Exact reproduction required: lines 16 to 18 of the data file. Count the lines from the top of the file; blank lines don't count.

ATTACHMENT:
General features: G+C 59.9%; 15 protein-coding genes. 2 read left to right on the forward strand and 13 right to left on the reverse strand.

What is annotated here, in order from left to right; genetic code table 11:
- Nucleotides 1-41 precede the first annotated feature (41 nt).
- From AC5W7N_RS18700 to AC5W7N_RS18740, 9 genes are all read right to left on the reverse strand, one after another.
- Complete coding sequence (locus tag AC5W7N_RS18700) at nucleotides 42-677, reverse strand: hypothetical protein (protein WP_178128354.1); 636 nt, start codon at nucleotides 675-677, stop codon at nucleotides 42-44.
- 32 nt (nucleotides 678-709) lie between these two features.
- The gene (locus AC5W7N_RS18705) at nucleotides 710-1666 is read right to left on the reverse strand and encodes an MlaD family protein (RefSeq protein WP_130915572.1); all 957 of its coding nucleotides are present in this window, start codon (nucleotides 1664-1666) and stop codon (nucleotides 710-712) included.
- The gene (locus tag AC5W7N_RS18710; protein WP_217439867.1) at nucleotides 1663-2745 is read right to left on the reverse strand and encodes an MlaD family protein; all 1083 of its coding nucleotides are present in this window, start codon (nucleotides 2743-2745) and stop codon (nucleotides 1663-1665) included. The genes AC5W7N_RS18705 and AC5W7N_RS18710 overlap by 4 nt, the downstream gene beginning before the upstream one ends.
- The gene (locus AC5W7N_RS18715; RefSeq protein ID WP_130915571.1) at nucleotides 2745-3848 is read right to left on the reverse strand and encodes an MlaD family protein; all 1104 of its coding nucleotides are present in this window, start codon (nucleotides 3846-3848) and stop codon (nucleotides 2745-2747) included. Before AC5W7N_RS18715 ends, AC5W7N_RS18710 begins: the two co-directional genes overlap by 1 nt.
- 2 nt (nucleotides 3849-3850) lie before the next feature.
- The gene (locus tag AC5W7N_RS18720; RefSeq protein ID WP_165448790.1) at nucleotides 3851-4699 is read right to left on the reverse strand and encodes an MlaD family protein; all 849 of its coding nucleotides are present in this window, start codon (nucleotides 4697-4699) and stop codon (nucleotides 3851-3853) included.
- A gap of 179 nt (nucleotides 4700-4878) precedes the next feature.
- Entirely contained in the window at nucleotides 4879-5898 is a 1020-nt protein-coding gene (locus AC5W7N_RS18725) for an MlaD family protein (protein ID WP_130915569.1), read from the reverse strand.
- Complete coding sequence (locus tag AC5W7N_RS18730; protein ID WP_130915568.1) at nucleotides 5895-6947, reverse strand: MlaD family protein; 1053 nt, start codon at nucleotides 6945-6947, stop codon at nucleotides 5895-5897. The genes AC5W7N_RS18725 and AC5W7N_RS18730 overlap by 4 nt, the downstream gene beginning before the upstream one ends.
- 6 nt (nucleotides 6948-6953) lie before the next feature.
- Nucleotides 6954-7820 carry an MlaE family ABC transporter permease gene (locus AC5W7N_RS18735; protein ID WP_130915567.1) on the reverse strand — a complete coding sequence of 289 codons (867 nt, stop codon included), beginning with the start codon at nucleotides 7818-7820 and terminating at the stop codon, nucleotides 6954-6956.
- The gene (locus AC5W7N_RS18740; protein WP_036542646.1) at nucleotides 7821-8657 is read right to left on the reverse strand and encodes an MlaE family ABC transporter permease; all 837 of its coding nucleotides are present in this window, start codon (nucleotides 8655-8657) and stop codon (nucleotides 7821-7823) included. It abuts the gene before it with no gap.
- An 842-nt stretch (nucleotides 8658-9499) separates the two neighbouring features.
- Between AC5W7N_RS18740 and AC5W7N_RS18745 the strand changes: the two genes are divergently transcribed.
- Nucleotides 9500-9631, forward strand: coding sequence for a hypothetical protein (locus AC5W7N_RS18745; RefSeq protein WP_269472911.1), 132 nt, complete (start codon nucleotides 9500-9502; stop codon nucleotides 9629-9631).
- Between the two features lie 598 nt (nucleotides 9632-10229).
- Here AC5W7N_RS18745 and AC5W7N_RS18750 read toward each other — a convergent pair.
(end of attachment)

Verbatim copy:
- Nucleotides 6954-7820 carry an MlaE family ABC transporter permease gene (locus AC5W7N_RS18735; protein ID WP_130915567.1) on the reverse strand — a complete coding sequence of 289 codons (867 nt, stop codon included), beginning with the start codon at nucleotides 7818-7820 and terminating at the stop codon, nucleotides 6954-6956.
- The gene (locus AC5W7N_RS18740; protein WP_036542646.1) at nucleotides 7821-8657 is read right to left on the reverse strand and encodes an MlaE family ABC transporter permease; all 837 of its coding nucleotides are present in this window, start codon (nucleotides 8655-8657) and stop codon (nucleotides 7821-7823) included. It abuts the gene before it with no gap.
- An 842-nt stretch (nucleotides 8658-9499) separates the two neighbouring features.